Tag: Work-life balance

  1. The benefits of flexible working for employers

    It’s widely recognised that flexible working can benefit everyone, not just employees. So it’s important that organisations not already offering it as standard consider adding policies that offer greater work-life balance into their business model.

    Common types of flexible working involve working from home, working part-time, job sharing, working compressed hours or a combination of these things.

    Here are some of the benefits of flexible working for businesses:

    A boost to employee morale

    Giving your staff flexible hours or the ability to work from home could be a real game changer for them. It will allow them to: better meet the needs of their family; reduce the costs of commuting; and feel more empowered about their professional life.

    All of this will have a positive impact on employee morale, which in turn will mean a boost for productively within your business.

    It reduces employee turnover

    Staff will be more inclined to stay in a job where they have the flexibility to work in a way that suits them. This means you, as the employer, retain top performing employees and spend less effort on training up new recruits.

    It increases diversity

    Flexible working will help you grow a more diverse work force. Employees with family or health conditions that mean a nine to five job is impossible for them to hold down will find they have a place in your business. With them they will bring a mix of skills and experience that will enrich your workplace.

    It enhances your reputation as an employer

    The best job candidates look for employers who can offer them something more than a stable job and a decent wage. They want to know your flexible working policies and whether these can help them balance work with their personal life.

    Promote the fact you allow flexible working and your reputation as a good employer will attract top candidates.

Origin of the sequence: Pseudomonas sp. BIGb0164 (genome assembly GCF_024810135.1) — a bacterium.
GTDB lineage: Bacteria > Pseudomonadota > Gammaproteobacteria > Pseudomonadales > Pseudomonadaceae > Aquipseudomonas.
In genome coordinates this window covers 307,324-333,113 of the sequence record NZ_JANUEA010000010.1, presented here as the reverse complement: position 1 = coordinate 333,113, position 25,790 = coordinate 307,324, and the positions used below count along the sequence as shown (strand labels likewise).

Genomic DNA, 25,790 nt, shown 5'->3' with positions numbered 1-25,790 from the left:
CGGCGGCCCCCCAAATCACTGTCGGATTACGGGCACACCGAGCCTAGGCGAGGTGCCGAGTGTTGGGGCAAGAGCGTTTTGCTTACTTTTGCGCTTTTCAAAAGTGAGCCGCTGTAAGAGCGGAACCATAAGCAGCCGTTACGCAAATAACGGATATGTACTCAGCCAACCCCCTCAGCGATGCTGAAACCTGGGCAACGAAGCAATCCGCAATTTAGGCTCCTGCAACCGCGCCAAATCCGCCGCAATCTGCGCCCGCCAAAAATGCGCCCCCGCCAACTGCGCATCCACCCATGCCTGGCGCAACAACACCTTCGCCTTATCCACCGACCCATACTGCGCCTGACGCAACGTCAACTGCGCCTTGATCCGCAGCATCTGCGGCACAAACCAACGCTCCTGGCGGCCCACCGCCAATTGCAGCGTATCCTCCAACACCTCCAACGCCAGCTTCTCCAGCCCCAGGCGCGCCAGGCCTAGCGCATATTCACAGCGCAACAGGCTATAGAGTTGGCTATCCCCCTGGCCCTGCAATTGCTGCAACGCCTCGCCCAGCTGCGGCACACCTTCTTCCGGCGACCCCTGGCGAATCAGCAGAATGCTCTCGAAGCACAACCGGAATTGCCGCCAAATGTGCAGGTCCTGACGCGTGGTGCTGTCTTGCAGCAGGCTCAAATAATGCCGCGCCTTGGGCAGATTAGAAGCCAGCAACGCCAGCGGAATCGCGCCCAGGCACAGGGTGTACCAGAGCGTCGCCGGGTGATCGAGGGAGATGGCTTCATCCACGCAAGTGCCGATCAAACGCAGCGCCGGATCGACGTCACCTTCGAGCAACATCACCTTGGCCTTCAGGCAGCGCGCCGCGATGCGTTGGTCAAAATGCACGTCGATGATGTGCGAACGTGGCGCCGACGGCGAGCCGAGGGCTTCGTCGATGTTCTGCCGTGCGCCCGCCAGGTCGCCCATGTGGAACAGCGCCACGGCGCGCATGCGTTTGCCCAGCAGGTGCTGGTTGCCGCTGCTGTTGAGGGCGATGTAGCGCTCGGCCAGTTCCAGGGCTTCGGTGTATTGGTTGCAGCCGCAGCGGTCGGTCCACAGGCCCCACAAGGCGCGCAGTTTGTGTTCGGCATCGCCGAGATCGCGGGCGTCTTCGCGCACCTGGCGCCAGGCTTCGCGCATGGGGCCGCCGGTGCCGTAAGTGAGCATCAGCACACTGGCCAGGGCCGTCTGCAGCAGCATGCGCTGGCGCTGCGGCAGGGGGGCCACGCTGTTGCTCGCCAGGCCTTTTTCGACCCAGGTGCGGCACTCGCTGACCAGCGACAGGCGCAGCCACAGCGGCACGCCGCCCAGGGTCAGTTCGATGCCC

Save resources

    If you manage it correctly, offering flexible working to your staff will mean long term savings for your business. Employees who work from home for a few days a week could share a desk and the costs of heating, lighting and equipping a large office with IT could be reduced.

    What about the disadvantages?

    Of course, the benefits of flexible working have to be balanced with a few disadvantages:

    • Some employees may not work well without supervision
    • There are jobs that can only be done in your usual place of work
    • There will be some initial cost implications for setting up IT for remote working.

    All of these things will be specific to your individual organisation but are worth bearing in mind when setting up flexible working.

    If you are looking to recruit within your affordable housing business then we can help. Ocean Edge has nearly 20 years experience helping the affordable housing sector find the top candidates.

    We have teams in Southampton and London who are ready to help you recruit to your organisation. Find out more about our recruitment consultancy services or call 023 8000 1153 or email info@oceanedge.biz.

  2. Is an ‘Office Job’ a thing of the past

    Before the days of the internet, going to work meant sitting in an office 9-5 to use a computer and a telephone that couldn’t be moved from the desk. Nowadays, thanks to the power of online communications, staff have the freedom and flexibility to work just as effectively away from the office.

    With increasing numbers of people working productively each day from home or in coffee shops, is a traditional office working a thing of the past? Richard Branson has said that offices are out-of-date environments and many would agree with him. But is an internet connection all that is needed to produce successful individuals and give them satisfying and rewarding careers?Desk with bits on

    The benefits of non-office working are definitely apparent. Removing a daily commute to the office saves time and money, enabling employees to spend more time with their families and leads to a much healthier work-life balance. Plus fewer commuters on the roads and trains has obvious environmental benefits too.

    Recent research also suggests that home working is more productive. Without co-workers to chat to or a lengthy commute, employees actually work more productively and for longer hours from home. And with less sick days, all these factors contribute to a greater sense of employee satisfaction and could increase the output of any business.

    However, it’s worth noting the concerns about home working. With no fellow workers to talk to and socialise with, home working can be lonely and may in time, affect face to face communication skills. Also, with performance judged on results instead of merely turning up at the office each day, it could ultimately place more stress on workers and lead to staff feeling they must work longer hours.

    Our professional view is that, whilst there are clear advantages to home working, an equal split between being based at home and in the office would be the ideal solution for a business considering the idea. This approach combines the flexibility and work-life balance of home with the day to day social interaction in an office that is so important to the happiness and satisfaction of a working individual.